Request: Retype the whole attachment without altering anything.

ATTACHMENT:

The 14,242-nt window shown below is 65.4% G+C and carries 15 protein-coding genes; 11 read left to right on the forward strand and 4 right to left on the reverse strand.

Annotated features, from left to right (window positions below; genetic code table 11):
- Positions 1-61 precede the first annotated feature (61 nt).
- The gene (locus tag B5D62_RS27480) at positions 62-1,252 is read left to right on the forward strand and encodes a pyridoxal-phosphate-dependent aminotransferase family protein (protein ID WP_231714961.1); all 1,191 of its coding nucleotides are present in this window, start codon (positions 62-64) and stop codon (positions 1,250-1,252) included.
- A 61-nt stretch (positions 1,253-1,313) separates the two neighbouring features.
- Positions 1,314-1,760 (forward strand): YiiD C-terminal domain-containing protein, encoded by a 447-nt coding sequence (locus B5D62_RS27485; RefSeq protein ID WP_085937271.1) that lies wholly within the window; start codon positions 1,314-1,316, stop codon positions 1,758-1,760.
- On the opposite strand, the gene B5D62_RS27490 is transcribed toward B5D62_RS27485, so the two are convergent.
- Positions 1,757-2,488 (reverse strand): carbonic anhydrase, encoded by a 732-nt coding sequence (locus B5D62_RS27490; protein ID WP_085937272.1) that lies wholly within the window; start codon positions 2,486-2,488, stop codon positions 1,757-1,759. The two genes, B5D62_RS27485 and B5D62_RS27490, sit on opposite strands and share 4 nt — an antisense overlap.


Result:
The 14,242-nt window shown below is 65.4% G+C and carries 15 protein-coding genes; 11 read left to right on the forward strand and 4 right to left on the reverse strand.

Annotated features, from left to right (window positions below; genetic code table 11):
- Positions 1-61 precede the first annotated feature (61 nt).
- The gene (locus tag B5D62_RS27480) at positions 62-1,252 is read left to right on the forward strand and encodes a pyridoxal-phosphate-dependent aminotransferase family protein (protein ID WP_231714961.1); all 1,191 of its coding nucleotides are present in this window, start codon (positions 62-64) and stop codon (positions 1,250-1,252) included.
- A 61-nt stretch (positions 1,253-1,313) separates the two neighbouring features.
- Positions 1,314-1,760 (forward strand): YiiD C-terminal domain-containing protein, encoded by a 447-nt coding sequence (locus B5D62_RS27485; RefSeq protein ID WP_085937271.1) that lies wholly within the window; start codon positions 1,314-1,316, stop codon positions 1,758-1,760.
- On the opposite strand, the gene B5D62_RS27490 is transcribed toward B5D62_RS27485, so the two are convergent.
- Positions 1,757-2,488 (reverse strand): carbonic anhydrase, encoded by a 732-nt coding sequence (locus B5D62_RS27490; protein ID WP_085937272.1) that lies wholly within the window; start codon positions 2,486-2,488, stop codon positions 1,757-1,759. The two genes, B5D62_RS27485 and B5D62_RS27490, sit on opposite strands and share 4 nt — an antisense overlap.